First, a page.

Get organized for back-to-school

Transitions can be difficult, especially if you’re really enjoying the thing you’re doing and you have to stop to do something that might not be as fun. I suspect that’s how some children feel as the end of summer draws near. It’s the signal that they need to bid adieu to a relaxed schedule and, with help from their parents, get ready to go back to school.

To help your children get adjusted to a new routine …

Transition before school starts

In my former life as a preschool teacher, I sang songs with my students to help them transition from one activity to the next. While you may not want to break into song every day until schools starts, you can start the back-to-school conversation with your children to get them accustom to the return of stricter schedules.

Immediate actions:

  1. Help children emotionally prepare. A recent study by the Mayo Clinic suggests that some children may feel anxious in the days leading up to the start of school, particularly if there will be an unfamiliar or new routine. If your children will be attending a new school, take a tour or attend your school’s open house (back-to-school night) to get them familiar with their new classroom and teacher (and to find out where the bathrooms are). Find out if any of your children’s friends will be attending the same school or be in the same class. Knowing that they will have someone to talk to or eat lunch with can help them feel more comfortable.
  2. Adjust sleep schedules. Give your children some practice time with getting up and going to sleep earlier, a week to two before school year starts. Implementing the new sleep routine the night before the first day of school will probably put them in a grumpy mood, which is likely not a good way to start the year.
  3. Plan for new activities. New activities can put a well-designed schedule in state of flux. Figure out what changes need to be made (transportation, new gear) so that transitions can flow smoothly.
  4. Solidify routines for yourself. Parents will need to get back in the swing of things, too. If you’re the one who is on wake up duty, who prepares meals, or drops off children at school (especially if you carpool), consider doing a practice run to see what things in your system are working well and which ones need fine tuning.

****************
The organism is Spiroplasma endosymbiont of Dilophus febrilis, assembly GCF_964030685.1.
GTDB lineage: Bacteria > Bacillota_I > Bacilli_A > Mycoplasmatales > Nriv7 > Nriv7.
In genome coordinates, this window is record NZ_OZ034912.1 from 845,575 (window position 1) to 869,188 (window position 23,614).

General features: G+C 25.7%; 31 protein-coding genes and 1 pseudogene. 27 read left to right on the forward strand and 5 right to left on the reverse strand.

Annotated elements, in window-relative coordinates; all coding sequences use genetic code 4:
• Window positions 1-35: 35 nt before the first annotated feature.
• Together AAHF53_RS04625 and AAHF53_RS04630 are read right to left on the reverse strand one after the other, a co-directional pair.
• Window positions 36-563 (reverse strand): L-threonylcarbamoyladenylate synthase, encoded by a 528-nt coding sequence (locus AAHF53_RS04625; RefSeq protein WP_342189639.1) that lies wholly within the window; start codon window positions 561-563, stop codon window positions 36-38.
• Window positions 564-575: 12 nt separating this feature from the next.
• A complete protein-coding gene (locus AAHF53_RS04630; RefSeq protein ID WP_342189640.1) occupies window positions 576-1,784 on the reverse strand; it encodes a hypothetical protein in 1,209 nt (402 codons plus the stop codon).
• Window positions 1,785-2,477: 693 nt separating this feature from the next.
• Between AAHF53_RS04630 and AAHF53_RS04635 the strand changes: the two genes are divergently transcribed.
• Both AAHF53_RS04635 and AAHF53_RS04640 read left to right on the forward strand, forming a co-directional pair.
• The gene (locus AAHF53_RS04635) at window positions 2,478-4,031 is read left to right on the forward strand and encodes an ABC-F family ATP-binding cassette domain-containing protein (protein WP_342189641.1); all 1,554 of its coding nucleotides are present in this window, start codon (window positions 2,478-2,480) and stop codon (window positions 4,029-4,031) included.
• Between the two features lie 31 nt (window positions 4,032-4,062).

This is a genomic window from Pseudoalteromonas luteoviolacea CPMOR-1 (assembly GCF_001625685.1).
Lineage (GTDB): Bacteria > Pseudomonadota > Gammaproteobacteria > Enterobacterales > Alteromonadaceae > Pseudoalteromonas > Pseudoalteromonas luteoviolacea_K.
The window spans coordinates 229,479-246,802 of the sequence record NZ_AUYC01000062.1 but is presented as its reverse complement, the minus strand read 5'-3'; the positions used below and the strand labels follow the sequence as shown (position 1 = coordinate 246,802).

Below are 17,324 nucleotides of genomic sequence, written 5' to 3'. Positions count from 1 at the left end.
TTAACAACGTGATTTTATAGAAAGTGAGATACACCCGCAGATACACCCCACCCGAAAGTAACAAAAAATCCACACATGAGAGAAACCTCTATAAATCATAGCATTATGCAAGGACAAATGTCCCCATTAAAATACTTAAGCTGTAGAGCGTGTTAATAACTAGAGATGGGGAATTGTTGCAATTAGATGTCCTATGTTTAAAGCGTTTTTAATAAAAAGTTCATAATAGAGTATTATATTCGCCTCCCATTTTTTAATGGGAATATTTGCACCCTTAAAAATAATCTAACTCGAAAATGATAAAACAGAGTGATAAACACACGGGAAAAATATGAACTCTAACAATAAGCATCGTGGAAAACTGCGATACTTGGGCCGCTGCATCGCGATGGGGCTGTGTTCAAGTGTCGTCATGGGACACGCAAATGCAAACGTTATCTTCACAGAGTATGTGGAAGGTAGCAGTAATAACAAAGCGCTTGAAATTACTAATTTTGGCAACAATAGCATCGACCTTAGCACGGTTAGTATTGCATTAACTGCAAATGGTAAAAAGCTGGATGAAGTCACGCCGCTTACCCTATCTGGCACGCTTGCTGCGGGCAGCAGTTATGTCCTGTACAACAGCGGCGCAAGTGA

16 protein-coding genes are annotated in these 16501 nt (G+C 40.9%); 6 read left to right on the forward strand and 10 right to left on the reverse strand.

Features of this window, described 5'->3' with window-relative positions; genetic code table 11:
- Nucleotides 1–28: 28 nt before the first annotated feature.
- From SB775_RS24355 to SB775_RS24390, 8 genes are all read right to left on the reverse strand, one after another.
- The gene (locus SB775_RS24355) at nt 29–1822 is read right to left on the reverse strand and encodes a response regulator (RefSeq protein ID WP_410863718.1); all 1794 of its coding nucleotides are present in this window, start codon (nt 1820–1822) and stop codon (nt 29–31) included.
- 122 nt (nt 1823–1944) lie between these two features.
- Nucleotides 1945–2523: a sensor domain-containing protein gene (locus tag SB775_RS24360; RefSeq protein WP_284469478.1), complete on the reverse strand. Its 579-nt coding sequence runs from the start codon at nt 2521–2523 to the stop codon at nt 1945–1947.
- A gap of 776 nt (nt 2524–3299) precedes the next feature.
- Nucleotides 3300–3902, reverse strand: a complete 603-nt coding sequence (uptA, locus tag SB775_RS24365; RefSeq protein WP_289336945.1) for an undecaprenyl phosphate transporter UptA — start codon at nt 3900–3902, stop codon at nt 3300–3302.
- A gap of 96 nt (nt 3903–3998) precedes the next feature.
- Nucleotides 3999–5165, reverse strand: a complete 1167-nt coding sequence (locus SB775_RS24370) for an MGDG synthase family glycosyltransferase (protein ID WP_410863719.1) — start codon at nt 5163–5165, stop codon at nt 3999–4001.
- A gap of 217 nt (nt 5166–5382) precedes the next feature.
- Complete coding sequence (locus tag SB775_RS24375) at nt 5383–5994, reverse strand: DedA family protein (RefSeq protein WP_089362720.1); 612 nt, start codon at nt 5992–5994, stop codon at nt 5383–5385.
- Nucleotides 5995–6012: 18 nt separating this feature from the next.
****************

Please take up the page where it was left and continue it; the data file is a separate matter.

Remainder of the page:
Help your children remember what to do

Having a chore chart or a checklist will help your children remember the things they’re responsible for each school day. Purchase a chart (or download a list) that your kids like or create one with them. The tasks for each of your children will vary depending on age and how involved they are in preparing themselves for school each day. Younger children may have self-care items on their list (brush your teeth, put on your shoes, help make your bed) while older children may need homework or project reminders. They may also benefit from using apps (if they have a smart phone or tablet, or have access to yours) like, Mental Case, iStudiez Pro, iHomework, or Evernote to help them manage their schedules and get things done.

Find out what the school needs from you

There are many things, in addition to shopping for supplies, that parents need to do before the class bell first rings (e.g. submitting a birth certificate, proof of residency, a doctor’s approval form if playing sports). Schools often provide lists of things you need for the first day of school, so check their website or give them a call to get more information.

Also, be sure to check on other school rules and ask questions:

  • Is there a particular dress code?
  • Will your child have a locker (and need to purchase a lock)?
  • What happens if your child is late for class?
  • What pieces of technology is your child permitted to have on school grounds?
  • What happens if a child breaks the rules?

Create a school command center

Having a central location for all-things school related will keep everyone in the know. Post a calendar of events (including volunteer and extracurricular activities), school flyers with important information, papers requiring parent signatures, transportation schedules, and contact information (main office, carpooling parents, after care, sports coach) in a central location everyone in the family can access. On days when things go a little wonky, having a command center will be very helpful, especially if you have more than one child and they attend different schools. If you prefer using an app, consider using Cozi Online Family Calendar or PlumLife.

Helping your children get organized and ready to go back to school doesn’t have to be chaotic. With a little planning ahead of time, the transition can run smoothly for the entire family.

9 Comments for “Get organized for back-to-school”

  1. posted by Nicleau on

    Or, do what we do, and don’t send your children back to school! Home learning is a great opportunity and provides a wonderful real-world education. (But thanks for the article anyway:) )

  2. posted by Erin Doland on

    @Nicleau — So, for your home learning, you don’t do any preparation? You don’t develop curriculum or gather supplies or plan your yearly calendar? All my friends who homeschool have been spending the past two weeks getting things ready for their programs, too. They also have been rushing to get their kids into after-school programs like vocal groups and independent sports teams. Their lives seem more hectic than the lives of my friends who send their kids to traditional schools! How are you managing to avoid all the pre-school year preparations? This is a serious question. I think my friends would be interested in knowing how you organize it so you have nothing to do!